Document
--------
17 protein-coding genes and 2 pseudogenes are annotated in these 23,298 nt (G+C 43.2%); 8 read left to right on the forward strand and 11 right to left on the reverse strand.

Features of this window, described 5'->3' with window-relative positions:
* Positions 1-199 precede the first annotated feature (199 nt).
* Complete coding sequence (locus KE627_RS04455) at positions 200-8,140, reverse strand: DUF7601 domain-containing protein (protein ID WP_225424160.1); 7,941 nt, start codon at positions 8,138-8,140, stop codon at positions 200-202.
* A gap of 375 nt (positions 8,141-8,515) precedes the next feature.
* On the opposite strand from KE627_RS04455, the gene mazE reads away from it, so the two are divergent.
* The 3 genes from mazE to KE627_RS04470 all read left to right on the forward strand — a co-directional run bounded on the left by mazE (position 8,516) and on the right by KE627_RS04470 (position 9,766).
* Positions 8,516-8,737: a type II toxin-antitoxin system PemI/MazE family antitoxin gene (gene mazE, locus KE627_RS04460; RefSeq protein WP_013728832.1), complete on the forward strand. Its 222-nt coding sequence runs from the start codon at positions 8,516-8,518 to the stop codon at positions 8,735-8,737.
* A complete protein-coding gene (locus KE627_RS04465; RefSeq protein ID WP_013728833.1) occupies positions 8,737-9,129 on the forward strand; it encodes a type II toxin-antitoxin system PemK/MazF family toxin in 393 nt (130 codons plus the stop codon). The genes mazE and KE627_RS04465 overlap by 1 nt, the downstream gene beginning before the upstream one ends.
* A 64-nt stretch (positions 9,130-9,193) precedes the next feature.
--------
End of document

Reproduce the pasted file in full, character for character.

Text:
17 protein-coding genes and 2 pseudogenes are annotated in these 23,298 nt (G+C 43.2%); 8 read left to right on the forward strand and 11 right to left on the reverse strand.

Features of this window, described 5'->3' with window-relative positions:
* Positions 1-199 precede the first annotated feature (199 nt).
* Complete coding sequence (locus KE627_RS04455) at positions 200-8,140, reverse strand: DUF7601 domain-containing protein (protein ID WP_225424160.1); 7,941 nt, start codon at positions 8,138-8,140, stop codon at positions 200-202.
* A gap of 375 nt (positions 8,141-8,515) precedes the next feature.
* On the opposite strand from KE627_RS04455, the gene mazE reads away from it, so the two are divergent.
* The 3 genes from mazE to KE627_RS04470 all read left to right on the forward strand — a co-directional run bounded on the left by mazE (position 8,516) and on the right by KE627_RS04470 (position 9,766).
* Positions 8,516-8,737: a type II toxin-antitoxin system PemI/MazE family antitoxin gene (gene mazE, locus KE627_RS04460; RefSeq protein WP_013728832.1), complete on the forward strand. Its 222-nt coding sequence runs from the start codon at positions 8,516-8,518 to the stop codon at positions 8,735-8,737.
* A complete protein-coding gene (locus KE627_RS04465; RefSeq protein ID WP_013728833.1) occupies positions 8,737-9,129 on the forward strand; it encodes a type II toxin-antitoxin system PemK/MazF family toxin in 393 nt (130 codons plus the stop codon). The genes mazE and KE627_RS04465 overlap by 1 nt, the downstream gene beginning before the upstream one ends.
* A 64-nt stretch (positions 9,130-9,193) precedes the next feature.